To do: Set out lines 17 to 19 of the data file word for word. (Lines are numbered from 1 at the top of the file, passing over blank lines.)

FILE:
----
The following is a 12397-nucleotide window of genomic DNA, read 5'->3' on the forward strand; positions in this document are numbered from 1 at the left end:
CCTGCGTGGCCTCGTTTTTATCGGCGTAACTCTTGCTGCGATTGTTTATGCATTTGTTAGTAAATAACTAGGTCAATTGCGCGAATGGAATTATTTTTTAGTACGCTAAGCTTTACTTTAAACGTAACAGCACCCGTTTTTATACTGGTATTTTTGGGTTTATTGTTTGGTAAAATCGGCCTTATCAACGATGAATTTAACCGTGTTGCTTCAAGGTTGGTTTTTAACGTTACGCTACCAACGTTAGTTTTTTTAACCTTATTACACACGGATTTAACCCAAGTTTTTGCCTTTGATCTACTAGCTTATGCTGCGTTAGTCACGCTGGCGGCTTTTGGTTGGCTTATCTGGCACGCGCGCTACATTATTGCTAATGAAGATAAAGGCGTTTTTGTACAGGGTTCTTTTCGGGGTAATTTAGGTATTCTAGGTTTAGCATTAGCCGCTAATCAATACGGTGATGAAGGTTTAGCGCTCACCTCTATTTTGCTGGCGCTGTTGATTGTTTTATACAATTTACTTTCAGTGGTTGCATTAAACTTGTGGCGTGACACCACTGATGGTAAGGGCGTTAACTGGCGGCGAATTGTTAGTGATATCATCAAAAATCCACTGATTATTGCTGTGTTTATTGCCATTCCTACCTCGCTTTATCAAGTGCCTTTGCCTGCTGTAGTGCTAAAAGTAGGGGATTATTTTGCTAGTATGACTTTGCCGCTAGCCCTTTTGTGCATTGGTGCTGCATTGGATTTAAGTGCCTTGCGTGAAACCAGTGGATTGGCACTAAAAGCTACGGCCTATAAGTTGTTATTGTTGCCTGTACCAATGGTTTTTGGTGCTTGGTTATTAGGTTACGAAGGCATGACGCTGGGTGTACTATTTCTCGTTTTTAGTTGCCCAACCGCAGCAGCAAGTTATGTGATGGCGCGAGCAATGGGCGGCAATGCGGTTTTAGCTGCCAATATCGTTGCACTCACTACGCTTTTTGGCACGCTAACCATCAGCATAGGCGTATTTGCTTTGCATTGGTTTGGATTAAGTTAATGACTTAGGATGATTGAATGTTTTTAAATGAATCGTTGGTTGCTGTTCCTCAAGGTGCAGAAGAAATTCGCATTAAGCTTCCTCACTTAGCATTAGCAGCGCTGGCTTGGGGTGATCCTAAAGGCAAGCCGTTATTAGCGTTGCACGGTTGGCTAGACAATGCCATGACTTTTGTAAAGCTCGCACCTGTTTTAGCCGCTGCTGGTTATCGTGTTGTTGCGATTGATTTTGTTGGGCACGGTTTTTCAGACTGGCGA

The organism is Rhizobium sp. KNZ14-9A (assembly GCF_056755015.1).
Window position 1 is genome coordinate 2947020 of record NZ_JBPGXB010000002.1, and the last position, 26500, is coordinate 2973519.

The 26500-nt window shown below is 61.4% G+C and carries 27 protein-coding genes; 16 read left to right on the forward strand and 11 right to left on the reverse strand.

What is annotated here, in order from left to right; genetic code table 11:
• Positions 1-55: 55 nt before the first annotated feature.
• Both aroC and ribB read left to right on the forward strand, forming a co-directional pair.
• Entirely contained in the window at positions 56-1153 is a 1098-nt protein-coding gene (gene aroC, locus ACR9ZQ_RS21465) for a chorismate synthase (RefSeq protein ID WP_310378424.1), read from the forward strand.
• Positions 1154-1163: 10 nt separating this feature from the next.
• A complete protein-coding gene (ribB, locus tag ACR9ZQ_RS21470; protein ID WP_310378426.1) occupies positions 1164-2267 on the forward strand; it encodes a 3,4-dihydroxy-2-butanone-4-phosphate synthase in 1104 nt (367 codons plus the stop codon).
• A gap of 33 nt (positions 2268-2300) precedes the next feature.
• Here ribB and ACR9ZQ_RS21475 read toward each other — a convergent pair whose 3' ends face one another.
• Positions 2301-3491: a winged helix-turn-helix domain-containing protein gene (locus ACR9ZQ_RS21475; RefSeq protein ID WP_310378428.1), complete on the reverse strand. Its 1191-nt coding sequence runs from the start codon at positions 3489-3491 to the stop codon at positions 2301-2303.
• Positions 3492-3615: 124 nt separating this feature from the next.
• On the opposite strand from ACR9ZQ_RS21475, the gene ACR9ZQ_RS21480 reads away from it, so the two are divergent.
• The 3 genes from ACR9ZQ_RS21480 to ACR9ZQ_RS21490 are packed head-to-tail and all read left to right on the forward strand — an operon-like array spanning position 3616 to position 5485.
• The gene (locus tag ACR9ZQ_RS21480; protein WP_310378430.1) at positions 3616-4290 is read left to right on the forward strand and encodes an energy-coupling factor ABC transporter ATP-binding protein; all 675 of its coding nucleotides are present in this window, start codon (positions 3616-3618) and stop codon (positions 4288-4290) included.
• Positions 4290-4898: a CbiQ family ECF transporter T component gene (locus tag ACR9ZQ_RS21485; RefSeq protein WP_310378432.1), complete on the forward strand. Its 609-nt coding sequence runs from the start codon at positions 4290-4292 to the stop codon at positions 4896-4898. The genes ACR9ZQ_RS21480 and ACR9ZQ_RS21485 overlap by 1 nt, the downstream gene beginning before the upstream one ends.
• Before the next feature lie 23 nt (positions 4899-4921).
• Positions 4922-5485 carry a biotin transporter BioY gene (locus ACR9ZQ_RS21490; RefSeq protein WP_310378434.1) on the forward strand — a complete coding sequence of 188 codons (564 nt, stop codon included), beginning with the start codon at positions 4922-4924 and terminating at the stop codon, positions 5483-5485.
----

• The 3 genes from ACR9ZQ_RS21480 to ACR9ZQ_RS21490 are packed head-to-tail and all read left to right on the forward strand — an operon-like array spanning position 3616 to position 5485.
• The gene (locus tag ACR9ZQ_RS21480; protein WP_310378430.1) at positions 3616-4290 is read left to right on the forward strand and encodes an energy-coupling factor ABC transporter ATP-binding protein; all 675 of its coding nucleotides are present in this window, start codon (positions 3616-3618) and stop codon (positions 4288-4290) included.
• Positions 4290-4898: a CbiQ family ECF transporter T component gene (locus tag ACR9ZQ_RS21485; RefSeq protein WP_310378432.1), complete on the forward strand. Its 609-nt coding sequence runs from the start codon at positions 4290-4292 to the stop codon at positions 4896-4898. The genes ACR9ZQ_RS21480 and ACR9ZQ_RS21485 overlap by 1 nt, the downstream gene beginning before the upstream one ends.